The Challenges Facing Diaspora Africans Who
Return To Africa
F. Wafula Okumu
Today there is a debate on whether African Americans can survive in Africa once they return to the Mother Continent. A question which is being asked is: If they returned to Africa, can they settle and make a difference, like the diasporic Jews have done for Israel?
Keith Richburg, in his book, Out of America: A Black Man Confronts Africa, profusely thanks God for bringing his "nameless ancestor . . . across the ocean in chains and leg irons" and for being American. He not only adamantly rejects his "African-ness" but forcefully disowns his relation to Africa: "I have been there, I have lived there and seen Africa in all its horror. I know that I am a stranger (t)here. I am an American, a black American, and I feel no connection to . . . (that) strange and violent place."
One wonders why some African Americans after reading, or hearing of, Richburg's excruciating and soul-wrenching experience will even dream of going to Africa. Richburg's unpleasant experience and subsequent renunciation of his African roots is not the first. Of course we are quite familiar with the realities most of our brothers and sisters had to face when they made a beeline to Africa in the sixties and seventies. Quite a sizable number made a retreat. Reading Maya Angelou's book In the Heart of a Woman, one can feel the deep resentment she brought back from her failed marriage to an African freedom fighter living in Cairo and Accra.
In the sixties, many African-Americans "returned" to Africa with high hopes of a new life in their ancestral homeland. Most of these returnees were active in the civil rights movement or escapees from the brutal police state that had targeted the movement for destruction. We know of the well publicized fugitive days of Eldridge Cleaver in Algeria and his subsequent return to the U.S. with deep resentment of Africa.
Another prominent civil right personality who went to Africa and spent quite a number of years was Bob Moses, the spiritual leader of the "Summer Freedom Rides" and the campaign to register voters in the South.
If the movement back to Africa in the 1960s by African-Americans can be called the third wave, the first and second waves having taken place in 1840s and 1930s respectively, we can call the nineties migration to Southern Africa a fourth wave. Since the liberation of South Africa and Namibia from the apartheid rule we have seen a migration of highly skilled African Americans to South Africa. These brothers and sisters have left for South Africa with hope of helping a newly independent black-ruled nation that is experiencing a massive brain drain (of white South Africans).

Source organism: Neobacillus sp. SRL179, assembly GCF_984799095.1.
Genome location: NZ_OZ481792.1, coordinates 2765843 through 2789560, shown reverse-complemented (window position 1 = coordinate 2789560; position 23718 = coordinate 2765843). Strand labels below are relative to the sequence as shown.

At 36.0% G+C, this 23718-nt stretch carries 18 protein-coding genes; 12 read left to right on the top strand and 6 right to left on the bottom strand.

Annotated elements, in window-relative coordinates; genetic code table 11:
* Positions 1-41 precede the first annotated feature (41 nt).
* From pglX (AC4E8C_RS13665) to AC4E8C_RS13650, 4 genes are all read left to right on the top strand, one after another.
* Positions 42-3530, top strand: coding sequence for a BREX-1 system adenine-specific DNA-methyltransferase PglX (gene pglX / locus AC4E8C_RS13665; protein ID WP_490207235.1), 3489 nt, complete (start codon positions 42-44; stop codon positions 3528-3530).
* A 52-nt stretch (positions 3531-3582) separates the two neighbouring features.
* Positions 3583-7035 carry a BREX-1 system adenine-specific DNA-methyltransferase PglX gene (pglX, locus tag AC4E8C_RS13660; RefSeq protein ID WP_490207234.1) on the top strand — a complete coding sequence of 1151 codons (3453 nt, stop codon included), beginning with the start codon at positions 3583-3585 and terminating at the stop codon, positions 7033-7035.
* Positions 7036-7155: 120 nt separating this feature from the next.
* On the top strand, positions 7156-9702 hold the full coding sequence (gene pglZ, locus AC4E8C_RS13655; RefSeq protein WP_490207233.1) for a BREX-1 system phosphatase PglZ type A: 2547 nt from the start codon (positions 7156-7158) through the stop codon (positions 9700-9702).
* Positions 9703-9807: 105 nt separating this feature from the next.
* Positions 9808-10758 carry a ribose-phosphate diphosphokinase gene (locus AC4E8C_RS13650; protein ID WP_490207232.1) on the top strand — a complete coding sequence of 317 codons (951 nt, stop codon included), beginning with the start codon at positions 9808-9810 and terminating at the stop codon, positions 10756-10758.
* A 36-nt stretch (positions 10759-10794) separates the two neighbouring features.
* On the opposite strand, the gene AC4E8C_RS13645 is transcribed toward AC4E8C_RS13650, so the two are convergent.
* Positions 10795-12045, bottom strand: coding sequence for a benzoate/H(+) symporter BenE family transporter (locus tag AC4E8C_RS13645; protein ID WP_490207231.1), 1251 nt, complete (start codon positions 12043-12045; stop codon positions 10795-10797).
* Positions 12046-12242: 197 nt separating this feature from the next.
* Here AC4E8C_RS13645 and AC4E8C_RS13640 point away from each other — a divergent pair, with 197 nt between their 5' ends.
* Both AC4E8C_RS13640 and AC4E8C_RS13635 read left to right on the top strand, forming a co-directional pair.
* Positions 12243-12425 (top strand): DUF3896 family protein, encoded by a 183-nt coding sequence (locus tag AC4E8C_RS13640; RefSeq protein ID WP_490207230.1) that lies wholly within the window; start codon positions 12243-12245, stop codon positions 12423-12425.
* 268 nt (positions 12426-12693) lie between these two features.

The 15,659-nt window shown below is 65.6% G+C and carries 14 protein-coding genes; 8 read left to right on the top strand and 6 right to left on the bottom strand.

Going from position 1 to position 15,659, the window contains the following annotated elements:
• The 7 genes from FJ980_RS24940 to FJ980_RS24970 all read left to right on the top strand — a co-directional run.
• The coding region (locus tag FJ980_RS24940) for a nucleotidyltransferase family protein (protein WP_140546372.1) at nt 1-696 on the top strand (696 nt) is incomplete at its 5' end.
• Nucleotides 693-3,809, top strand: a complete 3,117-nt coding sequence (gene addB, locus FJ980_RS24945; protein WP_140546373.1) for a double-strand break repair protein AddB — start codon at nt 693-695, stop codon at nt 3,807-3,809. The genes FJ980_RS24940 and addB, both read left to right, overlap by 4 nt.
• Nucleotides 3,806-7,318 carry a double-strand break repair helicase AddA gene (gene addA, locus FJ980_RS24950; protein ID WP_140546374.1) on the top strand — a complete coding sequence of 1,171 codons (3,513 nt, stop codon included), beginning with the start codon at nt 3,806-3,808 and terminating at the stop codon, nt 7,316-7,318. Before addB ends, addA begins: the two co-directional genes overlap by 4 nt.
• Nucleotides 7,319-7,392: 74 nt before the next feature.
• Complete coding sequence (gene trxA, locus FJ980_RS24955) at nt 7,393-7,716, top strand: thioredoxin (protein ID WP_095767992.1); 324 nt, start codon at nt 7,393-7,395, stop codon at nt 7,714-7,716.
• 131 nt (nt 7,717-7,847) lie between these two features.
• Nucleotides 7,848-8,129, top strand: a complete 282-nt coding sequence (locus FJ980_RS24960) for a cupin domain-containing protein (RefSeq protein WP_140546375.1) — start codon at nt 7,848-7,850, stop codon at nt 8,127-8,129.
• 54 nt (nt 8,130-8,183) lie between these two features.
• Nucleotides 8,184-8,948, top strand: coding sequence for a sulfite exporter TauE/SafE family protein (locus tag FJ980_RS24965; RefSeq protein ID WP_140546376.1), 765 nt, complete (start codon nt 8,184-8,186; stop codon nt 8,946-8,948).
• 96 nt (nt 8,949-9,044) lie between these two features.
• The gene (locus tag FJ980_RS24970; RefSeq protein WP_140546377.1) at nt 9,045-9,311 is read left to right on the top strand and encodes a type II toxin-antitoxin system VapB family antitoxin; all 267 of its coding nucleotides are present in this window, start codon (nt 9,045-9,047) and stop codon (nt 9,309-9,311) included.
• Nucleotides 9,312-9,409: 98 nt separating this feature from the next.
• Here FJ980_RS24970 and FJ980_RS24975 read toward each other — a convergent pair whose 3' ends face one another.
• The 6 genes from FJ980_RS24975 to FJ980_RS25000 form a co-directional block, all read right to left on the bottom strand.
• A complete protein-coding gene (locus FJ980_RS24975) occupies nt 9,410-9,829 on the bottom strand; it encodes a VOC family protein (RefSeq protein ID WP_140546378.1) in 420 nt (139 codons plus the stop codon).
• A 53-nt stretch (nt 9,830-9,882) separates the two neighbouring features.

Despite leaving with enthusiasm bordering on missionary zeal, some have been disappointed by the chill reception from the South African blacks. Writing in the South African newspaper, The Sunday Independent, Charles T. Moses, a former adviser to Governor Mario Cuomo lamented that "Many of us have been lied to, misled and abused by our South African brothers and sisters, usually out of jealousy and ignorance."
Moses's article prompted Felicia Mabuza-Suttle, South Africa's Oprah Winfrey, to hold two one-hour programs on the tension between African Americans and black South Africans. The South African panel, which consisted of President Nelson Mandela's daughter, Makaziwe Mandela, openly accused African Americans of three things. First, the South Africans lambasted the African Americans who go to South Africa with an attitude of patronizing Africans. They said these African Americans feel that they are doing South Africa a favor of rescuing it after the white brain drain. Secondly, the South Africans claimed, African Americans come to their country with a belief that they are owed something by black South Africans for leading the anti-apartheid movement in the United States. And third, they accused African Americans of socializing among themselves and being aloof from the black South Africans.